Infrared lasers reveal unprecedented details in surface scattering of methane

February 1, 2018, Ecole Polytechnique Federale de Lausanne
Illustration of methane scattering from a Ni(111) surface (left) and a diagram of the experimental setup used in this study (right). Credit: Rainer Beck/EPFL

When molecules interact with solid surfaces, a whole range of dynamic processes can take place. These are of enormous interest in the context of catalytic reactions, e.g. the conversion of natural gas into hydrogen that can then be used to generate clean electricity.

Specifically, the interaction of with catalyst such as nickel is of interest if we are to gain a detailed and meaningful understanding of the process on a molecular level. But studying scattering dynamics of polyatomic molecules such as methane has been challenging because current detection techniques are unable to resolve all the quantum states of the scattered molecules.

The lab of Rainer Beck at EPFL has now used novel infrared laser techniques to study methane scattering on a nickel surface for the first time with full resolution. Quantum-state resolved techniques have contributed much to our understanding of surface-scattering dynamics, but the innovation here was that the EPFL team was able to extend such studies to methane by combining infrared lasers with a cryogenic bolometer: a highly sensitive heat detector cooled to 1.8 K that can pick up the kinetic and internal energy of the incoming methane molecules.

In their experiments, a powerful infrared laser first pumps the incident into a single selected, vibrationally excited quantum state. A second laser combined with the bolometer is then used to analyze the quantum state distribution of the scattered molecules. With this approach, the scientists observed, for the first time, a highly efficient mechanism for vibrational energy redistribution during surface scattering.

The data from the study will allow state-of-the-art quantum theories for molecule/surface scattering to be tested stringently. Meanwhile, the new laser tagging technique introduced in this work is widely applicable and can be used to study many other polyatomic molecule/surface systems with unprecedented detail.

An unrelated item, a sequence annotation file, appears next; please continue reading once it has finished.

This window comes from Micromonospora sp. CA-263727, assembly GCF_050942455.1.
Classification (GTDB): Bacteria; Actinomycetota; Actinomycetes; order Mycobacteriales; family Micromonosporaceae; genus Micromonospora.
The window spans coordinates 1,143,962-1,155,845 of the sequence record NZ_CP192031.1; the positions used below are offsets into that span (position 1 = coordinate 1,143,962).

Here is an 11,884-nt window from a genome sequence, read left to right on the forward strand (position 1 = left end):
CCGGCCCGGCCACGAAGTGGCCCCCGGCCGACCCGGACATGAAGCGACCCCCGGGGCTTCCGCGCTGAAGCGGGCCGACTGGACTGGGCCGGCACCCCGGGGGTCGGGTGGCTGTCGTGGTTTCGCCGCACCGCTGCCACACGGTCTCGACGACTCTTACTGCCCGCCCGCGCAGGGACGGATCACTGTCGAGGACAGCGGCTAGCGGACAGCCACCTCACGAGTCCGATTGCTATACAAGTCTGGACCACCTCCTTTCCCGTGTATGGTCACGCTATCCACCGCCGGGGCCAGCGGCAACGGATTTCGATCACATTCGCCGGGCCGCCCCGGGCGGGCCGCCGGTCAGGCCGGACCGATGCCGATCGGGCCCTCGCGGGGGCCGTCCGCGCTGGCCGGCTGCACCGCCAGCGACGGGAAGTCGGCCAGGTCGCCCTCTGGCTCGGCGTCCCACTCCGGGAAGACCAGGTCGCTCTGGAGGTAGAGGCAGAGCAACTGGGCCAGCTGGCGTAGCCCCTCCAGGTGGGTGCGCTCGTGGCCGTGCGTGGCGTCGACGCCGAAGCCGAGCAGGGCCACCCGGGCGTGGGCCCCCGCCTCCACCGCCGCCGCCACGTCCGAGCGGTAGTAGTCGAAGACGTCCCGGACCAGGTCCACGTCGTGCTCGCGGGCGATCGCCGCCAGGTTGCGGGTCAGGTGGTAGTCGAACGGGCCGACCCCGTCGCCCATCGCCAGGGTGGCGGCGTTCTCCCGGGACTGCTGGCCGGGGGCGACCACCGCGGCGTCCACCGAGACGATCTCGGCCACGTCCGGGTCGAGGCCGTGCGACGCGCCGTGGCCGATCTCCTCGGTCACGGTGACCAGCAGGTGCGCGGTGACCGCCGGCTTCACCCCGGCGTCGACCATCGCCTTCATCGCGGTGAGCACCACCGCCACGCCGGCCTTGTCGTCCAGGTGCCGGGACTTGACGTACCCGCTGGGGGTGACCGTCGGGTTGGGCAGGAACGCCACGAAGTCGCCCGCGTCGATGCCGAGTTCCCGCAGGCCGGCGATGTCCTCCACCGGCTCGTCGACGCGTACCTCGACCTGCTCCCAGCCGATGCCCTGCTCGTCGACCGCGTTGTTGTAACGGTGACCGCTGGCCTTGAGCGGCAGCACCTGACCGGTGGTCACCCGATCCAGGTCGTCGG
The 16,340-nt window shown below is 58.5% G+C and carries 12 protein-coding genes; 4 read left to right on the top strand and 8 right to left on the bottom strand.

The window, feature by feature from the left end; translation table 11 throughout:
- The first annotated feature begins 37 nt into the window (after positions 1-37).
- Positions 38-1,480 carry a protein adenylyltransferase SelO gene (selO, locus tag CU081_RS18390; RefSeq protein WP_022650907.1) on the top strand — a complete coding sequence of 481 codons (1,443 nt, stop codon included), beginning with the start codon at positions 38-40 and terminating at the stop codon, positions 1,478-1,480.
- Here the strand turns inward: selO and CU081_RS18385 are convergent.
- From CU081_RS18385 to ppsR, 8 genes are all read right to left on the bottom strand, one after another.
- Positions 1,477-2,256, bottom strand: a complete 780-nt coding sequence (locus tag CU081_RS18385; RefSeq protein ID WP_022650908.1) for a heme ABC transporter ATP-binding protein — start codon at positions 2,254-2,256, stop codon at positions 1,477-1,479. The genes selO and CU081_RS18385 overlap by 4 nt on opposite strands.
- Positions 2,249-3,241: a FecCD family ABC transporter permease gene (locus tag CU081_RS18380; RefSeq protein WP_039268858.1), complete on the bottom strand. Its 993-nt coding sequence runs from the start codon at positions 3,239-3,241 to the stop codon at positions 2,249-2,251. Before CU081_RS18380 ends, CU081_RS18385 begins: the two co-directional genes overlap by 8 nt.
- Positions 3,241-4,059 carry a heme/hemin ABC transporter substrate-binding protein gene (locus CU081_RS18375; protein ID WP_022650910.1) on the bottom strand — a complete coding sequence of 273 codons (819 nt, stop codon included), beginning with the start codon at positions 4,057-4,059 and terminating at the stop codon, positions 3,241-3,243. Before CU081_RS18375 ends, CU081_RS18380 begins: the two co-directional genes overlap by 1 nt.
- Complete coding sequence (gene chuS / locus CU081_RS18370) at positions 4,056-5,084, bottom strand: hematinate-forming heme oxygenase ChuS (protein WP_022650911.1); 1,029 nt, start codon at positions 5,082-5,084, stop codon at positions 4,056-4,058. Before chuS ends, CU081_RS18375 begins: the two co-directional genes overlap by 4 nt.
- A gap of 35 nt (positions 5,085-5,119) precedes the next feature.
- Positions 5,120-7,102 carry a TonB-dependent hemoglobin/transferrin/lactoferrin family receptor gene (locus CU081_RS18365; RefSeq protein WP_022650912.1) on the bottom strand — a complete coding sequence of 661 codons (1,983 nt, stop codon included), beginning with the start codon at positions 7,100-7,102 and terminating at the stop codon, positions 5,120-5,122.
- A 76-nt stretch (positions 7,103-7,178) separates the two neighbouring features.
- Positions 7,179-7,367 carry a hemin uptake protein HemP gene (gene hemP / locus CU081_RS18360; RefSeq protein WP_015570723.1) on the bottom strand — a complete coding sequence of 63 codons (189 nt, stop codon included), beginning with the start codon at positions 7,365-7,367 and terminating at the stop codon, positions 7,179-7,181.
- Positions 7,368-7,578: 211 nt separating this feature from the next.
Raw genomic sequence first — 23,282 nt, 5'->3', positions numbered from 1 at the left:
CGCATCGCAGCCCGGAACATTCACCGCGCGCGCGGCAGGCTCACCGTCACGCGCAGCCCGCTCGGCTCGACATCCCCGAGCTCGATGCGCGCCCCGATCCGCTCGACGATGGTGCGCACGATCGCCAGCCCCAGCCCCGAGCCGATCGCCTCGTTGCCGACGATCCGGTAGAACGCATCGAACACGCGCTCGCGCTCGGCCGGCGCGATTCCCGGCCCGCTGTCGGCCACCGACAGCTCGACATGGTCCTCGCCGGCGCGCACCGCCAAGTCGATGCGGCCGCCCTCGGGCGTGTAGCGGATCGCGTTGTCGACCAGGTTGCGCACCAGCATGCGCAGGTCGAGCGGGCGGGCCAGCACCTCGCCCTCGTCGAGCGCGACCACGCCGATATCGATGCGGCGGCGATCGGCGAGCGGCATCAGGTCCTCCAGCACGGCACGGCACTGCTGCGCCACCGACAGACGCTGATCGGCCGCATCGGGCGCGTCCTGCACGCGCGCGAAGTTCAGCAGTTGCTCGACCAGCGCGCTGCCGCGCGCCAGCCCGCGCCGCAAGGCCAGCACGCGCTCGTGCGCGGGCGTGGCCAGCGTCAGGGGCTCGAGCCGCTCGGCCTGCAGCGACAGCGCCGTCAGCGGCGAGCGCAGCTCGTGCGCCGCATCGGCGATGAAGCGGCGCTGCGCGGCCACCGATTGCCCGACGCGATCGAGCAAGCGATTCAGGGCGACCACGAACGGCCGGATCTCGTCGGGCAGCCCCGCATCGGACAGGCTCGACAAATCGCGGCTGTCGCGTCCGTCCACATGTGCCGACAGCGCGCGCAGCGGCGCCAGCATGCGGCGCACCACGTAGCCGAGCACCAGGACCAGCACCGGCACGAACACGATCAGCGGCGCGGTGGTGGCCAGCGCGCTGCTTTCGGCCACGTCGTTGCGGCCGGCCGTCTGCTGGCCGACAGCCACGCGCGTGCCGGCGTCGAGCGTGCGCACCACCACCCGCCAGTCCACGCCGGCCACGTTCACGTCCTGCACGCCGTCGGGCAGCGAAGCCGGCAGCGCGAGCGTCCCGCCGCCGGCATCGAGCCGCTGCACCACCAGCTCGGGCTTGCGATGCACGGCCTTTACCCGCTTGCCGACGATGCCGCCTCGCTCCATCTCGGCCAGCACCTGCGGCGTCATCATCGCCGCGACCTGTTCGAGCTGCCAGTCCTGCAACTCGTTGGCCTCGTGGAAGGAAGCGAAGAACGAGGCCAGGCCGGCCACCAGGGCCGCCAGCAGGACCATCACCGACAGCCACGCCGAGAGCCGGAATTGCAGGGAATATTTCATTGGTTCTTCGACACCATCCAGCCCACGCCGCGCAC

Explore further: Locating the precise reaction path: Methane dissociation on platinum

More information: Jörn Werdecker et al. Vibrational Energy Redistribution in a Gas-Surface Encounter: State-to-State Scattering of CH4 from Ni(111), Physical Review Letters (2018). DOI: 10.1103/PhysRevLett.120.053402

Related Stories

Laser cooling a polyatomic molecule

April 26, 2017

(—A team of researchers at Harvard University has successfully cooled a three-atom molecule down to near absolute zero for the first time. In their paper published in Physical Review Letters, the team describes ...

Hot vibrating gases under the electron spotlight

December 12, 2017

Natural gas is used in refineries as the basis for products like acetylene. The efficiency of gaseous reactions depends on the dynamics of the molecules—their rotation, vibration and translation (directional movement). ...

Recommended for you

New thermoelectric material delivers record performance

January 17, 2019

Taking advantage of recent advances in using theoretical calculations to predict the properties of new materials, researchers reported Thursday the discovery of a new class of half-Heusler thermoelectric compounds, including ...

Zirconium isotope a master at neutron capture

January 17, 2019

The probability that a nucleus will absorb a neutron is important to many areas of nuclear science, including the production of elements in the cosmos, reactor performance, nuclear medicine and defense applications.

Mechanism helps explain the ear's exquisite sensitivity

January 16, 2019

The human ear, like those of other mammals, is so extraordinarily sensitive that it can detect sound-wave-induced vibrations of the eardrum that move by less than the width of an atom. Now, researchers at MIT have discovered ...


Please sign in to add a comment. Registration is free, and takes less than a minute. Read more

Click here to reset your password.
Sign in to get notified via email when new comments are made.